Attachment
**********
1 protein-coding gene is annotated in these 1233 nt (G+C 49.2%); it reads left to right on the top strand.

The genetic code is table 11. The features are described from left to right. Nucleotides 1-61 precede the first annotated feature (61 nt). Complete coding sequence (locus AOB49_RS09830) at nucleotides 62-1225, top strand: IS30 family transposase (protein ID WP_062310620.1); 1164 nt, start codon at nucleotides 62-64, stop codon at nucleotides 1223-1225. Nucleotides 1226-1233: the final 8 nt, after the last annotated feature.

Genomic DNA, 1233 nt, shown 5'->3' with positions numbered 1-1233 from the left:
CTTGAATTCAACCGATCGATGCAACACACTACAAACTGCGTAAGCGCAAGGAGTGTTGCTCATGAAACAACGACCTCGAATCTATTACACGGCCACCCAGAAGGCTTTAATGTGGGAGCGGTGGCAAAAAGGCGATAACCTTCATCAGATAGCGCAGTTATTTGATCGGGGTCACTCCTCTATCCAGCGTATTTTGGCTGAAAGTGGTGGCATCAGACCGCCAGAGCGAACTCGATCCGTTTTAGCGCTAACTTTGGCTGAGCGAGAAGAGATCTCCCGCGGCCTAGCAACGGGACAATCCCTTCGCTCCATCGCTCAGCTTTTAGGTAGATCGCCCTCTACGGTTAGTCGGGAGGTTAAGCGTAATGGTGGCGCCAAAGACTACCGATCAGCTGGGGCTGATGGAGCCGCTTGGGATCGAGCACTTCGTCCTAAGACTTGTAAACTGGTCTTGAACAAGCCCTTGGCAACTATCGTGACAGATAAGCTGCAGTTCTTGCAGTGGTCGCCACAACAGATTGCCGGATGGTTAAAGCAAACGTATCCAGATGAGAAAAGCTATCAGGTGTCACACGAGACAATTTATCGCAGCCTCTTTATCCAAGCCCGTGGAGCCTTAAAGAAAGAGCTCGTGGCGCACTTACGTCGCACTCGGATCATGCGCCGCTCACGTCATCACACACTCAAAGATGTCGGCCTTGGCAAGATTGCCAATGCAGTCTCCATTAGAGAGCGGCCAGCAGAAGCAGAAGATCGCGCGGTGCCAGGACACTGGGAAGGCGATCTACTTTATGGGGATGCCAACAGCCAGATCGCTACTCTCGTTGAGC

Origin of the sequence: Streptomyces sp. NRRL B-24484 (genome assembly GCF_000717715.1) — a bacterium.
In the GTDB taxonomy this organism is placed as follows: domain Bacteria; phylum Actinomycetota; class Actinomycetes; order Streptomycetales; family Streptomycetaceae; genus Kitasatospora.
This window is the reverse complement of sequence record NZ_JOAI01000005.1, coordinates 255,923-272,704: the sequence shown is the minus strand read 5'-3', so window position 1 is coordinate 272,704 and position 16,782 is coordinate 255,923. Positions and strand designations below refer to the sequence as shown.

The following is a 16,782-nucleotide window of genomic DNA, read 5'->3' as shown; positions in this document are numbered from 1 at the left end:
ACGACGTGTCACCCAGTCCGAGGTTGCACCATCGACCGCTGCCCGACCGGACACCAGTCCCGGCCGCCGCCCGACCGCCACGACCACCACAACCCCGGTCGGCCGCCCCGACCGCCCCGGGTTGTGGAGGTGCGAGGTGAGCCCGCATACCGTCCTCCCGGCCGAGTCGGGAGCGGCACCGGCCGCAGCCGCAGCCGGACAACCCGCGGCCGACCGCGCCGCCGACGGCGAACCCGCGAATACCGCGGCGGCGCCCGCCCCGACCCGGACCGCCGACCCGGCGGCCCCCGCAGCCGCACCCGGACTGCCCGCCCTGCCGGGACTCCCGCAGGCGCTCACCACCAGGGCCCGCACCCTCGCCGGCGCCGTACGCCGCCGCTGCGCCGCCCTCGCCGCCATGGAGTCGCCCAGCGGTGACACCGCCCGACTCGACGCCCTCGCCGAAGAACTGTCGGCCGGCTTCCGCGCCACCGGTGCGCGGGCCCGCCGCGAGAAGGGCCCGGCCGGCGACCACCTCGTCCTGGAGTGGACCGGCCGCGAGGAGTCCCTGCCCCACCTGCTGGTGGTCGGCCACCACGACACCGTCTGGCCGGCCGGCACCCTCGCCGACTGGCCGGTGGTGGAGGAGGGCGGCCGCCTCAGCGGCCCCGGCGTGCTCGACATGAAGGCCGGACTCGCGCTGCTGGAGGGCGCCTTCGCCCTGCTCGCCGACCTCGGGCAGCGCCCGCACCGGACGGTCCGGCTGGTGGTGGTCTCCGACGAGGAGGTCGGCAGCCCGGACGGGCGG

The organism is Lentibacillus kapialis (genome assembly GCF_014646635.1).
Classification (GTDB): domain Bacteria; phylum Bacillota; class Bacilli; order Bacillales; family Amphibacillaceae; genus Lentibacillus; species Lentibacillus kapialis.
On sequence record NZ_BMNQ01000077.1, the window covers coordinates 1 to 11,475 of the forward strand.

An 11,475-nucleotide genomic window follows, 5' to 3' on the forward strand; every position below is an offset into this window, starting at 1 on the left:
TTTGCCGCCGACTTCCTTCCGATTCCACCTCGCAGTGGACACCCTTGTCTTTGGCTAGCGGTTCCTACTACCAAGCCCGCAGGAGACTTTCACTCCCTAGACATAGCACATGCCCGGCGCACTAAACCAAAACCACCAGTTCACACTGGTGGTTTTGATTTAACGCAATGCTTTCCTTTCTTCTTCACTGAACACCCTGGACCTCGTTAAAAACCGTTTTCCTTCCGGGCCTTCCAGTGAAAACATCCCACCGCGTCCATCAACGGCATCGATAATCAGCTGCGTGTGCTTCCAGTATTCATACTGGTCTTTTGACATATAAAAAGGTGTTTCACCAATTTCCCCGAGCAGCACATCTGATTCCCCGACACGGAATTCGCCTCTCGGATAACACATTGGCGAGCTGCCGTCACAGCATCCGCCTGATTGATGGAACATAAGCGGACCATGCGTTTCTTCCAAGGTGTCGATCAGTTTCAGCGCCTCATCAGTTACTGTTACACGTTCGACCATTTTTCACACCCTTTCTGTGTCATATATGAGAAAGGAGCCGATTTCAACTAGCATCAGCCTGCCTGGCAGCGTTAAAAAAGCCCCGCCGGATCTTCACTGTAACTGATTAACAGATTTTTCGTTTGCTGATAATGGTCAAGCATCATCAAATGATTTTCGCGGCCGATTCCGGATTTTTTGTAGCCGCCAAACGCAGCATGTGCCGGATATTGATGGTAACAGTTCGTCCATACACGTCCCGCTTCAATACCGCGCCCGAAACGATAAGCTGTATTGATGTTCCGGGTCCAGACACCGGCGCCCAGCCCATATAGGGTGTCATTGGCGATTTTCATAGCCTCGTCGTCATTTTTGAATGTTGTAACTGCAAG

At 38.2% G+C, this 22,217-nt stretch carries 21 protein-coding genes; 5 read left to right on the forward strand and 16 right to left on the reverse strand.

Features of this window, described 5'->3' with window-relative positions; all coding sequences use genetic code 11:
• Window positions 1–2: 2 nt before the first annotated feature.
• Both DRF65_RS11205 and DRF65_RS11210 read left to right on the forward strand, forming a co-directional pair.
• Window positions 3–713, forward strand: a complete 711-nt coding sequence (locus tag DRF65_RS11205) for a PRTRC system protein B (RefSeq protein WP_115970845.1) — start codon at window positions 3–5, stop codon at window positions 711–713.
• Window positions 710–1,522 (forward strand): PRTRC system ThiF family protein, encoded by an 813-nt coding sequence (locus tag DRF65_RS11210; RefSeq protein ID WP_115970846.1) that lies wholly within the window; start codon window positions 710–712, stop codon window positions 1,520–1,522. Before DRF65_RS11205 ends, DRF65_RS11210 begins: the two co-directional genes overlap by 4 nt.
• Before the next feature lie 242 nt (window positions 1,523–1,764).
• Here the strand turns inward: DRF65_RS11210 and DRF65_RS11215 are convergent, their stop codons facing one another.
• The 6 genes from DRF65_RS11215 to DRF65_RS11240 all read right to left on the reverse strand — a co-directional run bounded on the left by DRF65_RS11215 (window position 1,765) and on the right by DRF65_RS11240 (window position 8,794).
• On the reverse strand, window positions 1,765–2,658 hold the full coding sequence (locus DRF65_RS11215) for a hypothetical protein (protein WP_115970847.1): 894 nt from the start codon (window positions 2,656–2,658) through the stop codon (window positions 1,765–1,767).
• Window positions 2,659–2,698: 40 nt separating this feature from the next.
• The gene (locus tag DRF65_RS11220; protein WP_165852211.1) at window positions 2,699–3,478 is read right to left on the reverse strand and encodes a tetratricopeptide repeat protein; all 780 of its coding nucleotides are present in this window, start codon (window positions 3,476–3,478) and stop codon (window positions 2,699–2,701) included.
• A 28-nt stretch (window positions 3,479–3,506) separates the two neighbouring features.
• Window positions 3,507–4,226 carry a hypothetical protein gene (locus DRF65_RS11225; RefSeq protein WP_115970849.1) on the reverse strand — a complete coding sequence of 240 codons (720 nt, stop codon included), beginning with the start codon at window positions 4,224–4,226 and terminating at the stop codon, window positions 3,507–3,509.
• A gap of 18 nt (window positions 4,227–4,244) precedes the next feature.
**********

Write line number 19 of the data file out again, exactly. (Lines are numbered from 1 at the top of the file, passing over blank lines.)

• Window positions 3–713, forward strand: a complete 711-nt coding sequence (locus tag DRF65_RS11205) for a PRTRC system protein B (RefSeq protein WP_115970845.1) — start codon at window positions 3–5, stop codon at window positions 711–713.